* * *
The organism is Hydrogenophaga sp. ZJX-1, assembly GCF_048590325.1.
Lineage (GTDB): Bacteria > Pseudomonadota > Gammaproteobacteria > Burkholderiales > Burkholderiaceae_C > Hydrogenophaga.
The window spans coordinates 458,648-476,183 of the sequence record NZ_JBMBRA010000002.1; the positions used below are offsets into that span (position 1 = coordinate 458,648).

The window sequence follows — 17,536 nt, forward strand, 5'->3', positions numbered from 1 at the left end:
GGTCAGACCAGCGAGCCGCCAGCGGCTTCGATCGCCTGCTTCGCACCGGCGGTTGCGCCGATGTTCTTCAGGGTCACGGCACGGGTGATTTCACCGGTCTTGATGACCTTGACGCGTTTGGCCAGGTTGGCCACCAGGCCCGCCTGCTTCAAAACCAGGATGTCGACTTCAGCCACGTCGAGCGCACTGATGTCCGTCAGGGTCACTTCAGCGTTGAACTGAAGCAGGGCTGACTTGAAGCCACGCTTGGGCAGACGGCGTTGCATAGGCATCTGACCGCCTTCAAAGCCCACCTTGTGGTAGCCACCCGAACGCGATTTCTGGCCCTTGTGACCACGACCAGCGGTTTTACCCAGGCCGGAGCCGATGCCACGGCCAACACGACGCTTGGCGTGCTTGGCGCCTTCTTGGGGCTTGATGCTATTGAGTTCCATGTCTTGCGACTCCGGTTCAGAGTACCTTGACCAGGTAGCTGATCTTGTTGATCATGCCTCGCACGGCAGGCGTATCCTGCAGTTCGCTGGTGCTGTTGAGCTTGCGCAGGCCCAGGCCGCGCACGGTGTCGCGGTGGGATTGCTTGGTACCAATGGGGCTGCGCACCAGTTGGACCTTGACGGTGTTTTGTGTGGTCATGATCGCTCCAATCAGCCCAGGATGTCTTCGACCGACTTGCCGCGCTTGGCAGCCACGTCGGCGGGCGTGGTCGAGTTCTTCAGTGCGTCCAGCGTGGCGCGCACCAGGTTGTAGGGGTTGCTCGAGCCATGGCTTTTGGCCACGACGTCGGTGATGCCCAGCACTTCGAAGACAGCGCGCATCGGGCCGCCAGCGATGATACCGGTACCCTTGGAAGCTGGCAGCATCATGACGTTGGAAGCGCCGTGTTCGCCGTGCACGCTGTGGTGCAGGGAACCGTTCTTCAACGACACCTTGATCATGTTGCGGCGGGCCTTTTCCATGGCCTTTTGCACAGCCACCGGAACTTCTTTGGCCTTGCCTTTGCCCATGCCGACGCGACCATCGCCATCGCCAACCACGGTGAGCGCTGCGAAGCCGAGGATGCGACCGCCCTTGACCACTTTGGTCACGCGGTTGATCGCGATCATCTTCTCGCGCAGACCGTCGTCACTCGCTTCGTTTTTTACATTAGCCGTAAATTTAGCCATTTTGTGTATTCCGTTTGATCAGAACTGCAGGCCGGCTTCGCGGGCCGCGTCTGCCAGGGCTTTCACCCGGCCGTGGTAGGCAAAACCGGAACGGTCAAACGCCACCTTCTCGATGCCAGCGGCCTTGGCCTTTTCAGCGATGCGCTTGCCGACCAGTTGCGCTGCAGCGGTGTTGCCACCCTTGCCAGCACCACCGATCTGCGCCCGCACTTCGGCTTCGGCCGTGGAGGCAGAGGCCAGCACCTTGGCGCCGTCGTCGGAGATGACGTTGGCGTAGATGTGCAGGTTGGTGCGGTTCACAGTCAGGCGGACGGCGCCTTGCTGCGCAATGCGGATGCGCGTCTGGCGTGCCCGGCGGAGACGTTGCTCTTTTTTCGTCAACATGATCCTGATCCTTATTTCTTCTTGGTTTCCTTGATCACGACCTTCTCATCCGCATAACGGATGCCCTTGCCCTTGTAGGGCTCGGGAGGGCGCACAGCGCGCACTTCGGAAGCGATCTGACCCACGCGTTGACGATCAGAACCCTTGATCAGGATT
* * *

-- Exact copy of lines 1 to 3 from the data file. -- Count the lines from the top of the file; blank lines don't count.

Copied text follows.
The organism is Hydrogenophaga sp. ZJX-1, assembly GCF_048590325.1.
Lineage (GTDB): Bacteria > Pseudomonadota > Gammaproteobacteria > Burkholderiales > Burkholderiaceae_C > Hydrogenophaga.
The window spans coordinates 458,648-476,183 of the sequence record NZ_JBMBRA010000002.1; the positions used below are offsets into that span (position 1 = coordinate 458,648).